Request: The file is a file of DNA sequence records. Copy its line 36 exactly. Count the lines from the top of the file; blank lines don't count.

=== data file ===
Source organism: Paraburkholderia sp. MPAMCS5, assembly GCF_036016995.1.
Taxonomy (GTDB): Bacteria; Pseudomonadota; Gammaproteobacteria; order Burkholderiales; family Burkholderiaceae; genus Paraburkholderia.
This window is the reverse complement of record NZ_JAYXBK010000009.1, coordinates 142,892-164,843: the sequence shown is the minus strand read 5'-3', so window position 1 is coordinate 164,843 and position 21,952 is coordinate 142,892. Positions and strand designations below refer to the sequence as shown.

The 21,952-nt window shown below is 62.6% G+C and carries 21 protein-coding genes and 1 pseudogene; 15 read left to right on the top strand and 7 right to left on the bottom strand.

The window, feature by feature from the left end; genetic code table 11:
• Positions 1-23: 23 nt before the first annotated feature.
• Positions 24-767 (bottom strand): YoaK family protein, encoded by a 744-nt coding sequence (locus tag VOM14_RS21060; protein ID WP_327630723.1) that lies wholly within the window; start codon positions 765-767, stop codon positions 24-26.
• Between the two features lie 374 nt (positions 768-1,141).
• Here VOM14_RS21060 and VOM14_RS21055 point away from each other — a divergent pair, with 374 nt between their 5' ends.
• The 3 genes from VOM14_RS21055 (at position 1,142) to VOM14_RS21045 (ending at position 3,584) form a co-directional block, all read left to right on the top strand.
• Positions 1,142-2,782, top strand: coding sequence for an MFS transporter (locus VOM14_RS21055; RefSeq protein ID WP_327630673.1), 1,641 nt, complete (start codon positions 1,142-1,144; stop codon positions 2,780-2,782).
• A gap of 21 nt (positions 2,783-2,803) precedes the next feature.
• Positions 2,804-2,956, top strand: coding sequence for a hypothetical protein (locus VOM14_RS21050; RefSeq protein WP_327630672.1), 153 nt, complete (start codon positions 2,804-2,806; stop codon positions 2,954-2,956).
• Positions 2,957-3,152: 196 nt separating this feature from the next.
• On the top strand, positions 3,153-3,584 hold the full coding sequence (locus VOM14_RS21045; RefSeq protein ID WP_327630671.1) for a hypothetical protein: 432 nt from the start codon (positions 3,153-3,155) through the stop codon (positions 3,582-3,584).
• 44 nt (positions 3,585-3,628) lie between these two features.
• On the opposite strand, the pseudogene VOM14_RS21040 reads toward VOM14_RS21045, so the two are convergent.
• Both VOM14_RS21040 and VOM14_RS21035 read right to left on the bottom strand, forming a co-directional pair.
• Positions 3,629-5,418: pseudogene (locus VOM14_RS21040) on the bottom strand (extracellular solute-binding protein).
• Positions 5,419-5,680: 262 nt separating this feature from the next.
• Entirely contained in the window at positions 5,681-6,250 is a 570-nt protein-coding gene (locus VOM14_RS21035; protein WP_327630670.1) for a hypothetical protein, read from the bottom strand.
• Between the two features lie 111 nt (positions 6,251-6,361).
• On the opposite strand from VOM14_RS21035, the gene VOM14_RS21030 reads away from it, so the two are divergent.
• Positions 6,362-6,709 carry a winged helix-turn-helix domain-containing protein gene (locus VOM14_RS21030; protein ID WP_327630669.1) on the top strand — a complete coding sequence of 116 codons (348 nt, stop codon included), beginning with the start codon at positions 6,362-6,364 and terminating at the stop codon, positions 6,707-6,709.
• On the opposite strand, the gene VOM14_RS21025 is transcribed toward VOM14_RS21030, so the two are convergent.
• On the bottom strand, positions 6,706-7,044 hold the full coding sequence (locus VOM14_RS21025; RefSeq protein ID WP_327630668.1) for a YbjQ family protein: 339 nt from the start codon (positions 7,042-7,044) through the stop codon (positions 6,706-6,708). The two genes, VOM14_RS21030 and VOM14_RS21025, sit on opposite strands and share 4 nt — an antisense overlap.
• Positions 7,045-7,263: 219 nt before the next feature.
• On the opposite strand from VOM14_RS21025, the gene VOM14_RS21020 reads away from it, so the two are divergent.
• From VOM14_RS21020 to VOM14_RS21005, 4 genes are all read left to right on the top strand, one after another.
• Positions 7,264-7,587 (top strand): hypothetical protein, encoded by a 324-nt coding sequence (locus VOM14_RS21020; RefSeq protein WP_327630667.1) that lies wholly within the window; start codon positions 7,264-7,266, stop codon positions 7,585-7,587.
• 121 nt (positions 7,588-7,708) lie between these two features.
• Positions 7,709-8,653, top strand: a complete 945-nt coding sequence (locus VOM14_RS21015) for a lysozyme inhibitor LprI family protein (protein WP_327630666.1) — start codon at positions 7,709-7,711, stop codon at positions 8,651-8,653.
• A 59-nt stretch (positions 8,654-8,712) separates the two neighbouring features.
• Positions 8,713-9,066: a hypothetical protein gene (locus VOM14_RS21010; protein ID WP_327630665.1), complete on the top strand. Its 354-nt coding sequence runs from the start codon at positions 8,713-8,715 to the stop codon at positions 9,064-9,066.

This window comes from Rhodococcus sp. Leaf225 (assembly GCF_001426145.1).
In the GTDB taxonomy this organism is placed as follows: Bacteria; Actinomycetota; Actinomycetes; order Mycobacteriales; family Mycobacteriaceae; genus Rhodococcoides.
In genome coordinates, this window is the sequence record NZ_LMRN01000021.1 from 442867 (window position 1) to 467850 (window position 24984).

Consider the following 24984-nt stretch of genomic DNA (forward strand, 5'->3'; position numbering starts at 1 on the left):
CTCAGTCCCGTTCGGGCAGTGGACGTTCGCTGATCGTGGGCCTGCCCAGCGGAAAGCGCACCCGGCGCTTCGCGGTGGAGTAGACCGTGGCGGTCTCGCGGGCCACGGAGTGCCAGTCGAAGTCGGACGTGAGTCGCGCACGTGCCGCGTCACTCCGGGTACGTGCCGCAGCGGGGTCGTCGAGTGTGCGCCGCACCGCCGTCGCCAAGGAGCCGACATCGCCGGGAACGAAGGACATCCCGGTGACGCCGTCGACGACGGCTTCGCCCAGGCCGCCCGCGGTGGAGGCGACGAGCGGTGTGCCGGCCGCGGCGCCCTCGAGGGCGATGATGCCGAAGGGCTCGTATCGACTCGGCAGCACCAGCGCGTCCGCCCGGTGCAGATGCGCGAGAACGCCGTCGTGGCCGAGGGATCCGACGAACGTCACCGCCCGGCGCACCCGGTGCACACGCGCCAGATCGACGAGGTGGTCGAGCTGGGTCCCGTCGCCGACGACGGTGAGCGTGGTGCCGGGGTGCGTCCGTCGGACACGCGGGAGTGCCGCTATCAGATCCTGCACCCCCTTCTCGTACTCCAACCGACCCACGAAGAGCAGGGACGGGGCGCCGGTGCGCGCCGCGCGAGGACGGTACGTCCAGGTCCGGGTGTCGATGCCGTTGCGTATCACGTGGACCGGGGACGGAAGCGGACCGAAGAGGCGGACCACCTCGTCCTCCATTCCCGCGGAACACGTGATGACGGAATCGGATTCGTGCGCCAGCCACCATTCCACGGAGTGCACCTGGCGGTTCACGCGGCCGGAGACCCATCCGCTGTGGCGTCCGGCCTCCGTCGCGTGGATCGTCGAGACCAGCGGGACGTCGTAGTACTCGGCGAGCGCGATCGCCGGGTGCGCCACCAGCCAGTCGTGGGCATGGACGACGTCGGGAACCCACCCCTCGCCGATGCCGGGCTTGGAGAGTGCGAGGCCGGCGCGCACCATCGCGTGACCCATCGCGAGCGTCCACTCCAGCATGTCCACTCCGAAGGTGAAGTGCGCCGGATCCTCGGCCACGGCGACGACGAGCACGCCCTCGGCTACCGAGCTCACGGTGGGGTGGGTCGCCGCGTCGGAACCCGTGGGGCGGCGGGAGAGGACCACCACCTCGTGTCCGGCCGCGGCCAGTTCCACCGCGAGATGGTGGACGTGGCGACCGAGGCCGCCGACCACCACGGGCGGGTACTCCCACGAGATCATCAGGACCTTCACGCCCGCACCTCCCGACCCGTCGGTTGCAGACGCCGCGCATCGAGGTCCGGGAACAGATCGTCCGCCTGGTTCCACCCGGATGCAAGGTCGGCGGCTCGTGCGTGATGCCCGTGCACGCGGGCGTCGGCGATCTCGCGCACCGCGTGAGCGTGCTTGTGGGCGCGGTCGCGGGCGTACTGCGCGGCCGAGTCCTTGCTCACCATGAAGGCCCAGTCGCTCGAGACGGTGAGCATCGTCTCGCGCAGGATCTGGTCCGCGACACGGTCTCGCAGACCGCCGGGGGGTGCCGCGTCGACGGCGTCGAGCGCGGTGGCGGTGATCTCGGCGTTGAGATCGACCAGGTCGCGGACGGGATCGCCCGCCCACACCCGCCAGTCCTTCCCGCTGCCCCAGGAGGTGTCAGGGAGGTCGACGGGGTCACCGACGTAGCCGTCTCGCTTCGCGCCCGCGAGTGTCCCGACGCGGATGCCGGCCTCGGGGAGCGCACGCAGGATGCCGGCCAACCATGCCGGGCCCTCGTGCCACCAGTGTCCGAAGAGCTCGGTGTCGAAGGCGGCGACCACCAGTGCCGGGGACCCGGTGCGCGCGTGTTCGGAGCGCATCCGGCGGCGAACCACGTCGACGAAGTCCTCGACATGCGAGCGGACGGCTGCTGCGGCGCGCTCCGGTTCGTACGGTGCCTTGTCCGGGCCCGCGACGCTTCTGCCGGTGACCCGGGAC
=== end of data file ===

In the GTDB taxonomy this organism is placed as follows: Bacteria; Actinomycetota; Actinomycetes; order Mycobacteriales; family Mycobacteriaceae; genus Rhodococcoides.